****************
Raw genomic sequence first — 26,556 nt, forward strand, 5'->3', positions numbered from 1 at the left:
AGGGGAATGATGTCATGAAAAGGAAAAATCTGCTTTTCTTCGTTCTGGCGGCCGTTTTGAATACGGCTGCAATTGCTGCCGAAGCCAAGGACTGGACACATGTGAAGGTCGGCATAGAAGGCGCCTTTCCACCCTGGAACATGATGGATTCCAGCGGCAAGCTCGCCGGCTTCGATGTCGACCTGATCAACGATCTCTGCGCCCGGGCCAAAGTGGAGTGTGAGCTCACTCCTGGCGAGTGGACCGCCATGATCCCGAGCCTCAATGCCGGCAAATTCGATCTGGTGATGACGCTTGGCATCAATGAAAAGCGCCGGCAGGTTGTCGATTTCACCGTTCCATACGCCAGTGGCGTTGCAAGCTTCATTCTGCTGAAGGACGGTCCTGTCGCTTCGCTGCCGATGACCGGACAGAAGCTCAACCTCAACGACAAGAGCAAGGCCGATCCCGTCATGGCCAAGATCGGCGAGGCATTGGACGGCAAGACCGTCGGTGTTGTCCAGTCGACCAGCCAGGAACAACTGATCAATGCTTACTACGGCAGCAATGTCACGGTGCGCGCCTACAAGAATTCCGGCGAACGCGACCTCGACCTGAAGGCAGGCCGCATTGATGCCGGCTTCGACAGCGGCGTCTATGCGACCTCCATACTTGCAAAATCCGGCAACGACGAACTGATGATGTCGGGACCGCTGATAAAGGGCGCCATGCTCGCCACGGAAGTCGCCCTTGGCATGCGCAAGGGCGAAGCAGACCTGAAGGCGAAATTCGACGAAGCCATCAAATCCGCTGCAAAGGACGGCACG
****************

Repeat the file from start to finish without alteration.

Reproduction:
Raw genomic sequence first — 26,556 nt, forward strand, 5'->3', positions numbered from 1 at the left:
AGGGGAATGATGTCATGAAAAGGAAAAATCTGCTTTTCTTCGTTCTGGCGGCCGTTTTGAATACGGCTGCAATTGCTGCCGAAGCCAAGGACTGGACACATGTGAAGGTCGGCATAGAAGGCGCCTTTCCACCCTGGAACATGATGGATTCCAGCGGCAAGCTCGCCGGCTTCGATGTCGACCTGATCAACGATCTCTGCGCCCGGGCCAAAGTGGAGTGTGAGCTCACTCCTGGCGAGTGGACCGCCATGATCCCGAGCCTCAATGCCGGCAAATTCGATCTGGTGATGACGCTTGGCATCAATGAAAAGCGCCGGCAGGTTGTCGATTTCACCGTTCCATACGCCAGTGGCGTTGCAAGCTTCATTCTGCTGAAGGACGGTCCTGTCGCTTCGCTGCCGATGACCGGACAGAAGCTCAACCTCAACGACAAGAGCAAGGCCGATCCCGTCATGGCCAAGATCGGCGAGGCATTGGACGGCAAGACCGTCGGTGTTGTCCAGTCGACCAGCCAGGAACAACTGATCAATGCTTACTACGGCAGCAATGTCACGGTGCGCGCCTACAAGAATTCCGGCGAACGCGACCTCGACCTGAAGGCAGGCCGCATTGATGCCGGCTTCGACAGCGGCGTCTATGCGACCTCCATACTTGCAAAATCCGGCAACGACGAACTGATGATGTCGGGACCGCTGATAAAGGGCGCCATGCTCGCCACGGAAGTCGCCCTTGGCATGCGCAAGGGCGAAGCAGACCTGAAGGCGAAATTCGACGAAGCCATCAAATCCGCTGCAAAGGACGGCACG